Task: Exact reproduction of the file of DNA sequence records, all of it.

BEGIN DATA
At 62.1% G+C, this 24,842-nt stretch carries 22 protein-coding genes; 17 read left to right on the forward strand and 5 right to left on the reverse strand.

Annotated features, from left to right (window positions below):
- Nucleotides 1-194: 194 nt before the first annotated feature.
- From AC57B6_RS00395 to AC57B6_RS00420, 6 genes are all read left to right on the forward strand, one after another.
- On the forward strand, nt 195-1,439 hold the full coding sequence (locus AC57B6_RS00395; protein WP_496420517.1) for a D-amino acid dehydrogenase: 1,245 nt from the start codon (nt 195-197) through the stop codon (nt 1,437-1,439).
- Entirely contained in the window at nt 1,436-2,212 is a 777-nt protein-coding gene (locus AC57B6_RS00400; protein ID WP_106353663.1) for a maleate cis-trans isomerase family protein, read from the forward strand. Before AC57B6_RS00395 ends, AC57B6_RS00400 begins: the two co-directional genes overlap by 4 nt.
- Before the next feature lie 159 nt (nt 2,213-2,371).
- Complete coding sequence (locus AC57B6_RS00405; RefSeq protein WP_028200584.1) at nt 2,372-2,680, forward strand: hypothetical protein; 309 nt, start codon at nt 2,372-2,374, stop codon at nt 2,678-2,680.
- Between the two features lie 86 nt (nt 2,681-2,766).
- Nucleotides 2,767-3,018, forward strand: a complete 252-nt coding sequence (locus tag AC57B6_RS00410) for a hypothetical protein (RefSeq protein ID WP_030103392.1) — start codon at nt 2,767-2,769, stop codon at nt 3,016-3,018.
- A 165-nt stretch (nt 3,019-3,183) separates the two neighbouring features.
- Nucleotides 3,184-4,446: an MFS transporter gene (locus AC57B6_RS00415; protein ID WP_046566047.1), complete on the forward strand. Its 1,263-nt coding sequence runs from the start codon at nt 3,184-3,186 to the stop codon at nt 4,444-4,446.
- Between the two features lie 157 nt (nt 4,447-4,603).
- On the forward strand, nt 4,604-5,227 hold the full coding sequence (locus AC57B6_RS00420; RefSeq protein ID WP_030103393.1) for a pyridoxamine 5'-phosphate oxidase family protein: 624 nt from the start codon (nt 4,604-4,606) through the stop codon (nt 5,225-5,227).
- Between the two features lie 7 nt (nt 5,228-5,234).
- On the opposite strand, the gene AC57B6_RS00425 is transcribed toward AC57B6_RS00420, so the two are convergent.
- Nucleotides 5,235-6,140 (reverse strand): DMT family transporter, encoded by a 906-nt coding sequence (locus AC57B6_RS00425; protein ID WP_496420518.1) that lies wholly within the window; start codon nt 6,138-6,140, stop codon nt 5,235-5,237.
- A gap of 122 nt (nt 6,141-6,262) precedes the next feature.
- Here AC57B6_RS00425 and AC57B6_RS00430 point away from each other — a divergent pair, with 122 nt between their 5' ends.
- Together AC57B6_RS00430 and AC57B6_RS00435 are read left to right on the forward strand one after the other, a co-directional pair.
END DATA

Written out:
At 62.1% G+C, this 24,842-nt stretch carries 22 protein-coding genes; 17 read left to right on the forward strand and 5 right to left on the reverse strand.

Annotated features, from left to right (window positions below):
- Nucleotides 1-194: 194 nt before the first annotated feature.
- From AC57B6_RS00395 to AC57B6_RS00420, 6 genes are all read left to right on the forward strand, one after another.
- On the forward strand, nt 195-1,439 hold the full coding sequence (locus AC57B6_RS00395; protein WP_496420517.1) for a D-amino acid dehydrogenase: 1,245 nt from the start codon (nt 195-197) through the stop codon (nt 1,437-1,439).
- Entirely contained in the window at nt 1,436-2,212 is a 777-nt protein-coding gene (locus AC57B6_RS00400; protein ID WP_106353663.1) for a maleate cis-trans isomerase family protein, read from the forward strand. Before AC57B6_RS00395 ends, AC57B6_RS00400 begins: the two co-directional genes overlap by 4 nt.
- Before the next feature lie 159 nt (nt 2,213-2,371).
- Complete coding sequence (locus AC57B6_RS00405; RefSeq protein WP_028200584.1) at nt 2,372-2,680, forward strand: hypothetical protein; 309 nt, start codon at nt 2,372-2,374, stop codon at nt 2,678-2,680.
- Between the two features lie 86 nt (nt 2,681-2,766).
- Nucleotides 2,767-3,018, forward strand: a complete 252-nt coding sequence (locus tag AC57B6_RS00410) for a hypothetical protein (RefSeq protein ID WP_030103392.1) — start codon at nt 2,767-2,769, stop codon at nt 3,016-3,018.
- A 165-nt stretch (nt 3,019-3,183) separates the two neighbouring features.
- Nucleotides 3,184-4,446: an MFS transporter gene (locus AC57B6_RS00415; protein ID WP_046566047.1), complete on the forward strand. Its 1,263-nt coding sequence runs from the start codon at nt 3,184-3,186 to the stop codon at nt 4,444-4,446.
- Between the two features lie 157 nt (nt 4,447-4,603).
- On the forward strand, nt 4,604-5,227 hold the full coding sequence (locus AC57B6_RS00420; RefSeq protein ID WP_030103393.1) for a pyridoxamine 5'-phosphate oxidase family protein: 624 nt from the start codon (nt 4,604-4,606) through the stop codon (nt 5,225-5,227).
- Between the two features lie 7 nt (nt 5,228-5,234).
- On the opposite strand, the gene AC57B6_RS00425 is transcribed toward AC57B6_RS00420, so the two are convergent.
- Nucleotides 5,235-6,140 (reverse strand): DMT family transporter, encoded by a 906-nt coding sequence (locus AC57B6_RS00425; protein ID WP_496420518.1) that lies wholly within the window; start codon nt 6,138-6,140, stop codon nt 5,235-5,237.
- A gap of 122 nt (nt 6,141-6,262) precedes the next feature.
- Here AC57B6_RS00425 and AC57B6_RS00430 point away from each other — a divergent pair, with 122 nt between their 5' ends.
- Together AC57B6_RS00430 and AC57B6_RS00435 are read left to right on the forward strand one after the other, a co-directional pair.